The singer Edda Dell’Orso, best known for the extraordinary range of wordless vocals that have featured in many of composer Ennio Morricone’s brilliant film soundtracks from the 1960s onwards, was born on this day in 1935 in Genoa.

Her collaboration with Morricone began when he was contracted in 1964 to provide the musical score for A Fistful of Dollars, the first of Sergio Leone’s so-called spaghetti western trilogy that was to make Clint Eastwood an international star.

Leone’s producers could only offer Morricone a small budget, which meant his access to a full orchestra was limited, forcing him to improvise and create sound effects in different ways. One idea he had was to replace instruments with human voices, which is where Dell’Orso, a distinctive soprano, came into her own.

Born Edda Sabatini, she had pursued her musical interests with the support of her father who, while not musical himself, could see that she had potential as a pianist.

The quality of her voice became clear when she enrolled at the National Academy of Santa Cecilia, the renowned music school in Rome, where she graduated in 1956 in singing and piano and met her future husband, Giacomo.

Edda Dell'Orso has enjoyed a long career in the Italian cinema
Edda Dell'Orso has enjoyed a long career
in the Italian cinema
At the time, there was work to be had in Rome’s recording studios, providing backing vocals for TV and film productions, as well as recording artists.  Working for the composer Franco Potenza, Dell’Orso once performed with Frank Sinatra during a visit to Rome by the American singer, whose family originated in Sicily.

In the early 1960s, she joined I Cantori Moderni (The Modern Choristers), a choral group run by the composer Alessandro Alessandroni, a lifelong friend of Morricone and the man to whom he turned when he needed to be imaginative in his soundtrack for Leone.

It was Alessandroni’s musicians who provided the whistling and the twanging guitar in the scores for all of the Dollars trilogy. On hearing Dell’Orso, the group’s solo soprano, Morricone realised, he said later, that he had "an extraordinary voice at my disposal".

As Dell’Orso recalled in a recent interview, it was hardly glamorous work.  Rather than turning up on set and rubbing shoulders with the stars, she would report to the studio, and after one quick read of the musical score be required to either sing with the orchestra in the hall or step into a booth, wearing headphones, to sing along with a recording.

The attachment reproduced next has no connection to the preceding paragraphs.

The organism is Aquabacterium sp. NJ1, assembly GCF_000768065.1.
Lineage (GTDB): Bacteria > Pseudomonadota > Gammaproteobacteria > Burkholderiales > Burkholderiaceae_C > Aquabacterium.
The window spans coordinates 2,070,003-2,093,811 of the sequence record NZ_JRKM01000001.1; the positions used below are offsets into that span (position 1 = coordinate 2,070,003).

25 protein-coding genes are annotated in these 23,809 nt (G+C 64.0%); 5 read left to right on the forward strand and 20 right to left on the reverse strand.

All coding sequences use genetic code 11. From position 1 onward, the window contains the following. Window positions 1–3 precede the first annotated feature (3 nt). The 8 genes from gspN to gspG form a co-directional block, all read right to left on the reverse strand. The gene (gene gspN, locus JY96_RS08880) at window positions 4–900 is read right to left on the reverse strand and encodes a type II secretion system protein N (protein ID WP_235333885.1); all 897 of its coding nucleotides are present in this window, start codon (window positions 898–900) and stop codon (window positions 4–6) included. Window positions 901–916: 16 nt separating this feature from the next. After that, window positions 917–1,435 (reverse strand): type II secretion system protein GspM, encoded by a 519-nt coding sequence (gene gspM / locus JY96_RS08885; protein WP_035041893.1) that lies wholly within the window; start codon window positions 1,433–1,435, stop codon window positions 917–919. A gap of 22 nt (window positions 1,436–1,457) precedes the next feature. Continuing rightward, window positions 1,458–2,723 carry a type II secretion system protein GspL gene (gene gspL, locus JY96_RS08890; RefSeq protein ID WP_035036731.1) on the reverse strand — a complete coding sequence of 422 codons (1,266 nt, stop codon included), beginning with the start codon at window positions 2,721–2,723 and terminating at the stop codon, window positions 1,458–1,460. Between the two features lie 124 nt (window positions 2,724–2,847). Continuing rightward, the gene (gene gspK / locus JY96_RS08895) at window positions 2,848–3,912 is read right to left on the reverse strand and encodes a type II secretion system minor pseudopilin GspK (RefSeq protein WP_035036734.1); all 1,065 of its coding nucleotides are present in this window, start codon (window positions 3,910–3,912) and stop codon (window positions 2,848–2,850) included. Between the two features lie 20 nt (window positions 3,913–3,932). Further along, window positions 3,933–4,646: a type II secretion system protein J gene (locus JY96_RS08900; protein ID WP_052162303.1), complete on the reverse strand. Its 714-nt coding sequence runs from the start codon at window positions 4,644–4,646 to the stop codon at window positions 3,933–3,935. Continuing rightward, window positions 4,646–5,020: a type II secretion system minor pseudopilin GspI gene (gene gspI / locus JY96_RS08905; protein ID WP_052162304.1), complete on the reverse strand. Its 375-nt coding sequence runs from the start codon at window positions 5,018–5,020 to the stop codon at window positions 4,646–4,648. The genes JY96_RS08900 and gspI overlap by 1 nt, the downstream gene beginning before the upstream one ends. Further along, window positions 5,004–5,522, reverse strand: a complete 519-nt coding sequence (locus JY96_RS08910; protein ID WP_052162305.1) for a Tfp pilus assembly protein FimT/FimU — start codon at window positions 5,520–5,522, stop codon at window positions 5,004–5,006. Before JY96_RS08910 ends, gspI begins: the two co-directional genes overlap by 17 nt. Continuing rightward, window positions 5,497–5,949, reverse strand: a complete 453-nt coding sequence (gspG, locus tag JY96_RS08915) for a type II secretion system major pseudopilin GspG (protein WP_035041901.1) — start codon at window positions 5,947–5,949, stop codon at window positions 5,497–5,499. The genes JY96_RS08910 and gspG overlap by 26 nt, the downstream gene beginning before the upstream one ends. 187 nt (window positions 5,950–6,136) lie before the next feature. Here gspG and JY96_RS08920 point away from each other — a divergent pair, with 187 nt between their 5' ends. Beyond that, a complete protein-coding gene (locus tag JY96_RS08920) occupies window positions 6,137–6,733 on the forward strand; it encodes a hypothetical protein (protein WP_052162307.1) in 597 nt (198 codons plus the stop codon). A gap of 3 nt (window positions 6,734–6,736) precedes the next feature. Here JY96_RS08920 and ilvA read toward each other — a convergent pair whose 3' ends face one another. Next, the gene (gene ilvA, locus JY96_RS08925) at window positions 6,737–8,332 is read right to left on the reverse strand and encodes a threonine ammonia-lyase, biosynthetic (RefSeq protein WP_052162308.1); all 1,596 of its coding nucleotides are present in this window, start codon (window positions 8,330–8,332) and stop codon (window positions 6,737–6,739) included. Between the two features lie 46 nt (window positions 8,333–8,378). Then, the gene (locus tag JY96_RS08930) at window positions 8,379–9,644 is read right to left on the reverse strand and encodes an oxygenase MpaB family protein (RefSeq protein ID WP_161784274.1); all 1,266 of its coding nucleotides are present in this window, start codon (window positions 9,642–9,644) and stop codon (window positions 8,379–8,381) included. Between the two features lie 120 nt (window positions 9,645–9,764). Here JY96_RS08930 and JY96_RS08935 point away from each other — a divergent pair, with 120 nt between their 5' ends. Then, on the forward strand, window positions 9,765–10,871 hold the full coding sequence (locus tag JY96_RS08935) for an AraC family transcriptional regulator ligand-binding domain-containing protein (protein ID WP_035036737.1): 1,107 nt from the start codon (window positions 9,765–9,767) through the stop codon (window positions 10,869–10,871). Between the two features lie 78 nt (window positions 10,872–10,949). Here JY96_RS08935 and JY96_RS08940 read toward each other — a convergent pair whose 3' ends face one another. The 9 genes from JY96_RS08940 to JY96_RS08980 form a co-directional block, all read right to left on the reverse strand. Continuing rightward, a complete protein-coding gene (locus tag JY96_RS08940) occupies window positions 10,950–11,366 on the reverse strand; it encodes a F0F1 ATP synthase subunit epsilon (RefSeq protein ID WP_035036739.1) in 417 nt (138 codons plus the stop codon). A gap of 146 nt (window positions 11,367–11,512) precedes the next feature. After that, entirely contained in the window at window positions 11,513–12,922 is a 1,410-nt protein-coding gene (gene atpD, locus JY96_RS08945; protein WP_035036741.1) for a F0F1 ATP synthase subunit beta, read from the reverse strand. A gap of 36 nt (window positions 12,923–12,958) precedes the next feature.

Often, she would be at the studio all day, recording several pieces for different composers of different soundtracks. Although she would keep notes in her diary of which film and which maestro she had performed for, there were so many that she found it difficult to keep track.  Moreover, the singers had no way of knowing if a piece would be used and sometimes did not find out until a movie was released.

Listen to Dell'Orso's voice on the Ecstasy of Gold by Ennio Morricone

Nonetheless, it was the making of her.  Capable of infusing her voice with high drama, playful humour or haunting poignancy, she was called upon time and again, not only by Morricone but many other composers, including Bruno Nicolai, Piero Piccioni, Luis Bacalov and Roberto Pregadio.

In all, she worked on the soundtracks of around 60 films, for which Morricone was the lead composer in more than 30, from the Dollars trilogy to, in more recent times, Giuseppe Tornatore’s 2013 romantic mystery La migliore offerta (The Best Offer), which was entitled Deception when released in the UK.

Despite rarely being asked to sing words, many albums of Dell’Orso’s music have been released and even in her 80s she is still performing.  She lives in Rome with Giacomo, to whom she has been married for 57 years.

The facade of the Palazzo Ducale in Genoa
The facade of the Palazzo Ducale in Genoa
Travel tip:

Genoa, Dell’Orso’s home city, is the most westerly port city in the Italian mainland, situated just 177km (110 miles) from the French border.  Clinging to the coastline between the Mediterranean and the sharply rising northwestern Apennines, its metropolitan area stretches for about 30km (19 miles) from east to west, although the centre is relatively compact, comprising the centro storico (historic centre) and the Porto Antico.  Worth visiting are the Palazzo Ducale, on Piazza Matteotti, and the 12th century Cattedrale di San Lorenzo, handsomely fashioned from black granite and white marble.

The entrance to the Cinecittà complex in Rome
Travel tip:

The heart of the Italian film industry is Cinecittà, the studio complex on Via Tuscolana, about 10km (6 miles) southeast of the centre of Rome.  Built in the Fascist era as Benito Mussolini tried to revive the at-the-time flagging Italian movie business, it is the largest studio complex in Europe.  In the 1950s, nowhere outside Hollywood produced more movies. Scenes from Roman Holiday, Beat the Devil, The Barefoot Contessa and Ben-Hur were all shot there during the 1950s, and the studios became closely associated with the director Federico Fellini.  More recently, the complex has provided sets representing the interiors of both St Peter’s Basilica and the Sistine Chapel for a 2016 TV series, The Young Pope.

More reading:

(Picture credits: Ducal Palace at Genoa by Andrzej Otrębski; Cinecittà Studios by Emanuela Meme Giudici; via Wikimedia Commons)